Members of the Department of Fisheries and Oceans’ Marine Mammal Response Program rescued an adult humpback what that was entangled in commercial fishing gear in the waters off of Entrance Island on Thursday, June 10. (Photo courtesy Marine Mammal Response Program)
Rescuers free humpback ‘anchored’ down by prawn traps near Nanaimo

Department of Fisheries and Oceans responders spend hours untangling whale

Stuffed toys, many with donations pinned to them, are piled in the Lions Pavilion at Maffeo Sutton Park at a vigil May 31 honouring the 215 Indigenous children whose remains were discovered outside a residential school in Kamloops. (News Bulletin file photo)
Thousands donated to child and family service agency following Nanaimo vigil

Toys and money donated to Kw’umut Lelum child and family services

Members of the Department of Fisheries and Oceans’ Marine Mammal Response Program rescued an adult humpback what that was entangled in commercial fishing gear in the waters off of Entrance Island on Thursday, June 10. (Photo courtesy Marine Mammal Response Program)
Rescuers free humpback ‘anchored’ down by prawn traps near Nanaimo

Department of Fisheries and Oceans responders spend hours untangling whale

57-year-old Kathleen Richardson was discovered deceased in her home Wednesday, June 9, 2021. Her death is considered a homicide and connected to the slain brothers found on a Naramata forest road. (Submitted)
Condolences pour in for Kathy Richardson, Naramata’s 3rd homicide victim in recent weeks

Richardson was well liked in the community, a volunteer firefighter with a home-based salon

A person receives a COVID-19 vaccine at a vaccination clinic run by Vancouver Coastal Health, in Richmond, B.C., Saturday, April 10, 2021. THE CANADIAN PRESS/Jonathan Hayward
More than 75% of B.C. adults have 1st dose of COVID vaccine

The federal government has confirmed a boost in the Moderna vaccine will be coming later this month

Airport ground crew offload a plane carrying just under 300,000 doses of the single-shot Johnson & Johnson COVID-19 vaccine which is developed by the Janssen Pharmaceutical Companies at Pearson International Airport during the COVID-19 pandemic in Toronto on Wednesday, April 28, 2021. THE CANADIAN PRESS/Nathan Denette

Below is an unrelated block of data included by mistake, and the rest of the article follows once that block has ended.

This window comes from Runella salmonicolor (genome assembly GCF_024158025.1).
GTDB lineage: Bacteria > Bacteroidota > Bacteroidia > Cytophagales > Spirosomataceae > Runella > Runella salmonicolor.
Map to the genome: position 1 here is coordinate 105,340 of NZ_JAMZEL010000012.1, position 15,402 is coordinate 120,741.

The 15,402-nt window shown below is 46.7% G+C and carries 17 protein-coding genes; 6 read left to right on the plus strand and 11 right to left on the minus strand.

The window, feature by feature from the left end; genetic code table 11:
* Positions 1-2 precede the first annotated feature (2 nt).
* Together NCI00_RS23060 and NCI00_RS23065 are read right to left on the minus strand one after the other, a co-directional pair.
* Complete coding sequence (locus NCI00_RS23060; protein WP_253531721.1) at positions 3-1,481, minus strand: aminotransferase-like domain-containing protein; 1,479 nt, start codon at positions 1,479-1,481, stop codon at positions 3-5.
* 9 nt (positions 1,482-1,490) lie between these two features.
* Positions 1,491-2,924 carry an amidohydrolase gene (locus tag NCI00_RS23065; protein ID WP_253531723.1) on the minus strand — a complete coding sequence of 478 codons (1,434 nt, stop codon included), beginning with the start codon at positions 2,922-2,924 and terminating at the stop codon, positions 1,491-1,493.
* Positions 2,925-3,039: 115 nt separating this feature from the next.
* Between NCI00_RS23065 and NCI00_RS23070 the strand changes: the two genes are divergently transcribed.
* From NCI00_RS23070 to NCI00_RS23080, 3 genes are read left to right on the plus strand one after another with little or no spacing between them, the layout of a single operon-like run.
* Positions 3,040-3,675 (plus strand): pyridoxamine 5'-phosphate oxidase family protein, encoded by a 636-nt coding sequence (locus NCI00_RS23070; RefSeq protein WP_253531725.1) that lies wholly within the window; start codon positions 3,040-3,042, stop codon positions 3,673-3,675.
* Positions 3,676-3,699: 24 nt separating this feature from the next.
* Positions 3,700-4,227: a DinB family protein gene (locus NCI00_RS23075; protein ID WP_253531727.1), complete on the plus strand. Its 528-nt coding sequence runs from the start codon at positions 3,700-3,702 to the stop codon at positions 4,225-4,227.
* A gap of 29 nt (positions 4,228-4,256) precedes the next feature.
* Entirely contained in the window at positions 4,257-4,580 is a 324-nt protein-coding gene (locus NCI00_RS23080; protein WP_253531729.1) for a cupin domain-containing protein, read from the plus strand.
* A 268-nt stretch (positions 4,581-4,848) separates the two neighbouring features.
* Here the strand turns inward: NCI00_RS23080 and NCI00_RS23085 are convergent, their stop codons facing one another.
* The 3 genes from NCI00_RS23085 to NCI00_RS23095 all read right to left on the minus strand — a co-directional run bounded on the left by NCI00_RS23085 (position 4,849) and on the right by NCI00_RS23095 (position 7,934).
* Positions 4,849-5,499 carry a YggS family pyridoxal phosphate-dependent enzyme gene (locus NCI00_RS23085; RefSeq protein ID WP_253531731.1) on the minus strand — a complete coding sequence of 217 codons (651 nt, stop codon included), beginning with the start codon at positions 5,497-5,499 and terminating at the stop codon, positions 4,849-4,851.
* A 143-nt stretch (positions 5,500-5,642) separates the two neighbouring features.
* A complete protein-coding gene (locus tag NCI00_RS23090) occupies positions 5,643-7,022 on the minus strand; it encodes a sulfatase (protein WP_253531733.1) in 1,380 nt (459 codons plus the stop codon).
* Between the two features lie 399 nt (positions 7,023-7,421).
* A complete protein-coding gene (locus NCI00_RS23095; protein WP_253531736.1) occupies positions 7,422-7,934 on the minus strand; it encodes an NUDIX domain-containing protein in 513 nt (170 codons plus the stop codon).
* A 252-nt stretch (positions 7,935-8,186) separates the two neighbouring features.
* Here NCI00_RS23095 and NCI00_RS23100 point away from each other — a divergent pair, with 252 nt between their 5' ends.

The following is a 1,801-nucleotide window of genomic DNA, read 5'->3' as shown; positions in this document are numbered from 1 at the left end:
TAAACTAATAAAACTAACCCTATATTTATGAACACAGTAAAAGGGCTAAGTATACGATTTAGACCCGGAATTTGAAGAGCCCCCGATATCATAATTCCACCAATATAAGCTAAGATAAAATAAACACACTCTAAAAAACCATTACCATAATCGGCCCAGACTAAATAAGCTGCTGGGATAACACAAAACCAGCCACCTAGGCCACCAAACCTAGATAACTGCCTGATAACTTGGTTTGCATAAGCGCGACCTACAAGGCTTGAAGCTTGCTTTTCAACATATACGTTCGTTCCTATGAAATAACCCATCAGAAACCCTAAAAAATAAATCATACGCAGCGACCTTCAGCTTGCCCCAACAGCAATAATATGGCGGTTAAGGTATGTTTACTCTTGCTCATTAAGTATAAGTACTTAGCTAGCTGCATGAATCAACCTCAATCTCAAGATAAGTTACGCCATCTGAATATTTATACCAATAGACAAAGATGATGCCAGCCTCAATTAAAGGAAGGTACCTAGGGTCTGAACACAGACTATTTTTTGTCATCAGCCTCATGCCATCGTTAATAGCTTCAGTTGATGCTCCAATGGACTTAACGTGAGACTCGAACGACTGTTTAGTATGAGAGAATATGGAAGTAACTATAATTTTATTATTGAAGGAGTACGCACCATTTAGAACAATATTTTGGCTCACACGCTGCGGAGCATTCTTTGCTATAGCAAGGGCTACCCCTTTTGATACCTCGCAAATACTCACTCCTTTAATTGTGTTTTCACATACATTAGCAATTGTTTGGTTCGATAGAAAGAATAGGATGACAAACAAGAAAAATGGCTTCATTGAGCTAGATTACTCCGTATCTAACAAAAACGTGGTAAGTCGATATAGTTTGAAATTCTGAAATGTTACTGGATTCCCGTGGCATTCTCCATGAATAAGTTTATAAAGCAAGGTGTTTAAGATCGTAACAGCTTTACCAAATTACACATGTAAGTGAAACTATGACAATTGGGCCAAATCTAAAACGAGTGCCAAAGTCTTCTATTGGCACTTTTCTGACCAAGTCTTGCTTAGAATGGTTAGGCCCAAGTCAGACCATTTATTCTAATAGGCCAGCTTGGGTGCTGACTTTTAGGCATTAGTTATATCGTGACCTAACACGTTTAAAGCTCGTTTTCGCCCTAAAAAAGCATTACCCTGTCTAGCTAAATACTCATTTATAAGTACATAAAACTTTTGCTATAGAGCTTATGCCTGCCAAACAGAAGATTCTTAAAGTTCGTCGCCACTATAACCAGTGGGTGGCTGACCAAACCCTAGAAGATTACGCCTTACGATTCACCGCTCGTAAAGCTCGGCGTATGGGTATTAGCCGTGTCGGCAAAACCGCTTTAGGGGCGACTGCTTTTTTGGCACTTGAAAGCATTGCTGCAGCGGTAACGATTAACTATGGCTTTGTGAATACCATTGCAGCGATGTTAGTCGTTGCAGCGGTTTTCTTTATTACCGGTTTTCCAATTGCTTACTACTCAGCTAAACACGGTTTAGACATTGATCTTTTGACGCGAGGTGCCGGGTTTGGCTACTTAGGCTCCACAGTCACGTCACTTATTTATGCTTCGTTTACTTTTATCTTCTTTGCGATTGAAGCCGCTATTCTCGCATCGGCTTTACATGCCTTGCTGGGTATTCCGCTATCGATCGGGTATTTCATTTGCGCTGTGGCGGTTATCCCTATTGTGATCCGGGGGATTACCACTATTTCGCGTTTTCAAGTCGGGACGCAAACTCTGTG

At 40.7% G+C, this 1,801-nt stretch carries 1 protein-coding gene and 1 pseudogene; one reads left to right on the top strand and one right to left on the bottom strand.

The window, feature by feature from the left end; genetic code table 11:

1st batch of Johnson & Johnson vaccines won’t be released in Canada over quality concerns

The vaccines were quarantined in April before they were distributed to provinces

The rainbow flag flies beside the Canadian flag outside the University of the Fraser Valley’s Chilliwack campus on June 26, 2020. Monday, June 14, 2021 is Flag Day, and also June is Pride Month. (Jenna Hauck/ Chilliwack Progress file)
Unofficial holidays: Here’s what people are celebrating for the week of June 13 to 19

Flag Day, Garbage Man Day, International Panic Day all coming up this week

Terry Mazzei next to a truck after it was struck by lightning, with him inside, on Wednesday afternoon, June 9. He walked away from the incident without injury and the truck sustained only mild damage; a blown front tire and newly broken gas gauge. (Wendy Mazzei photo)
Vancouver Island man walks away unscathed after lightning strike

VIDEO: ‘We like to think that his dad was watching over him’

British Columbia-Yukon Community News Association’s 2021 Ma Murray Awards were handed out during a virtual ceremony on Friday, June 10. (Screen grab)
Black Press Media winners take gold at B.C. and Yukon journalism awards

Publications received nods in dozens of categories

Forty sled dogs were seized by the BC SPCA from a Salmo kennel in February. A recent ruling has decided the dogs won’t be returned. Photo: Gounsil/Flickr
BC Farm Industry Review Board rules against Salmo kennel after 40 sled dogs seized

Spirit of the North Kennels was also ordered to pay BC SPCA $64,000

Frank Phillips receives a visit from his wife Rena at Nanaimo Seniors Village on their 61st wedding anniversary, March 31, 2020. Social visits have been allowed since COVID-19 vaccination has been offered in all care homes. (Nanaimo News Bulletin)
B.C. prepares mandatory vaccination for senior care homes

180 more cases of COVID-19 in B.C. Friday, one more death

Most Read